A second federal appeals court has unanimously upheld an Obama administration requirement that gun dealers in four Southwestern border states report to the federal government when customers buy multiple high-powered rifles.
Thursday's ruling by the New Orleans-based U.S. Court of Appeals for the Fifth Circuit endorsed a lower appeals court's dismissal of a gun dealer's challenge to the requirement, which went into effect in 2011
and was billed by the government as an attempt to stem the flow of guns to Mexican drug cartels, Politico
Under the policy, gun dealers in California, Arizona, New Mexico, and Texas — the states that share a border with Mexico — have to give information to the Bureau of Alcohol, Tobacco, Firearms and Explosives (ATF) on gun purchasers who buy two or more weapons a week of semi-automatic long guns that have a caliber greater than .22 and a detachable magazine.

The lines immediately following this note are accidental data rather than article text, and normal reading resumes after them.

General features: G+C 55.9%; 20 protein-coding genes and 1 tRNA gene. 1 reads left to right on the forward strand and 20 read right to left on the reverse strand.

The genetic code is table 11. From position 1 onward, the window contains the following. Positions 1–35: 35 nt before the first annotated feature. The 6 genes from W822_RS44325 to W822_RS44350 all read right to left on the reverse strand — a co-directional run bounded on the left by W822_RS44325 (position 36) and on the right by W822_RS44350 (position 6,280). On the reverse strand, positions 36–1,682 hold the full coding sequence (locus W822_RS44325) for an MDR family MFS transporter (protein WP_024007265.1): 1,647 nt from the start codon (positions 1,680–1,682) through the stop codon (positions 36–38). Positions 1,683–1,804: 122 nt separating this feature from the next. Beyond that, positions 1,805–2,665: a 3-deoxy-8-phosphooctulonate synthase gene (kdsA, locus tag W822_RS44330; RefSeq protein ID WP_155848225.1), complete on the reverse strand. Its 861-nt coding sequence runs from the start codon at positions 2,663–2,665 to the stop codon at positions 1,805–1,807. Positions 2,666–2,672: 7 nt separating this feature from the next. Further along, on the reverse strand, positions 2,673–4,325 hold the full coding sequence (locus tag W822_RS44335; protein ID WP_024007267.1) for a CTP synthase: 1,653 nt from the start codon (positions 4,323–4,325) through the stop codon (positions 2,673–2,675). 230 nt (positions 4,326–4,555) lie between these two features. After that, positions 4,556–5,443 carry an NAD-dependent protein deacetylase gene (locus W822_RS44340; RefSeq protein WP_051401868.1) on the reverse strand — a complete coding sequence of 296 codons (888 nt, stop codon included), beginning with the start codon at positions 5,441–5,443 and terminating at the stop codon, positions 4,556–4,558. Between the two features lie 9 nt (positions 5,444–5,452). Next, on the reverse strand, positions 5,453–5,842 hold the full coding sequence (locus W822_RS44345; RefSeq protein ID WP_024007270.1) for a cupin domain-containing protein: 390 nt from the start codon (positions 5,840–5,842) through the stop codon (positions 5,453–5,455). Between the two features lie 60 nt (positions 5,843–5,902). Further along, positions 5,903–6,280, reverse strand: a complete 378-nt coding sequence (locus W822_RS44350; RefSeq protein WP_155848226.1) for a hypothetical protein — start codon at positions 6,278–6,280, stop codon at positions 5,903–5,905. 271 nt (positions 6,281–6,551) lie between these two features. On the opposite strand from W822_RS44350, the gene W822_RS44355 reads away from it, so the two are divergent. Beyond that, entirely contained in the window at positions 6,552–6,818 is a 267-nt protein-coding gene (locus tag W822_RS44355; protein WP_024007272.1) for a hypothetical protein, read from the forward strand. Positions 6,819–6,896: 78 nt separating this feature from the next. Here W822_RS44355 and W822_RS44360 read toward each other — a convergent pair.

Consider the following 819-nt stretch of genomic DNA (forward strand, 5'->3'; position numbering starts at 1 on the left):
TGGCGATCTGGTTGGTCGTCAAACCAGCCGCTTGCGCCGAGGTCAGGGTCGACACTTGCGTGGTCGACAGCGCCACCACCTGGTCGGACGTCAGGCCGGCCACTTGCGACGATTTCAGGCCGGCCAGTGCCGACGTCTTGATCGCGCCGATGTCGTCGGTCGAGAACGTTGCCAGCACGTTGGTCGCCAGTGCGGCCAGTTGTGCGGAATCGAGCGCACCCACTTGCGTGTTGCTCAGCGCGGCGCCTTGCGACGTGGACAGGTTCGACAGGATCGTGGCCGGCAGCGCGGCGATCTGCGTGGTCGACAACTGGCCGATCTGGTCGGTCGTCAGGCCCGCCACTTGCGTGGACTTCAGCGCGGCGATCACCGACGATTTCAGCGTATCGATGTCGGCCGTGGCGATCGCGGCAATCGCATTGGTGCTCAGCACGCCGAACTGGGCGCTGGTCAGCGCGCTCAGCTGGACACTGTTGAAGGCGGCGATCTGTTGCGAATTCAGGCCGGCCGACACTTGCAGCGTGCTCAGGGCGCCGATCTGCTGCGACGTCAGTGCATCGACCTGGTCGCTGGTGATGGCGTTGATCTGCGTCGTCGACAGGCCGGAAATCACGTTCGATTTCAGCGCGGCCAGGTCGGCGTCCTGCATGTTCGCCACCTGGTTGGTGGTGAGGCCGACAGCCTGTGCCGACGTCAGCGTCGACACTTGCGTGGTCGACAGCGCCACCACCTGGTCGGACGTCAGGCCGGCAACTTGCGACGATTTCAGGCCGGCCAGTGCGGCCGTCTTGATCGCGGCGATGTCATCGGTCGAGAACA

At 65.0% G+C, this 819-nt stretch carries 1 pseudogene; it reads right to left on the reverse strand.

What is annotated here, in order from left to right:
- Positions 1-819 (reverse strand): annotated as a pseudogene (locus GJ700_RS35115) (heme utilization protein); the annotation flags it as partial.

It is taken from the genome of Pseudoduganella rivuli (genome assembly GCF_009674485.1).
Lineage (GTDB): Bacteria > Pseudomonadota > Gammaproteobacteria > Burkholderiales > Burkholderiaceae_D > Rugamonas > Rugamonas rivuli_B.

The court ruling rejected arguments that the ATF had overreached its authority, violated Congressional prohibitions against a national gun registry, and imposed an unreasonable burden on gun dealers.
The decision backed a ruling issued in May by a D.C. Circuit panel that upheld the ATF requirement against a challenge by the Shooting Sports Foundation and two Arizona gun sellers.
The latest ruling was authored by Judge Patrick Higginbotham, who was appointed to the appeals court by President Ronald Reagan, and joined by Judges Carolyn King and Edith Clement, appointed by President Jimmy Carter and President George W. Bush, respectively.
In response to the court's decision, National Rifle Association spokesman Andrew Arulanandam said, "We disagree with the Court's decision and will be considering all of our options, legal and legislative, moving forward," Politico reported.
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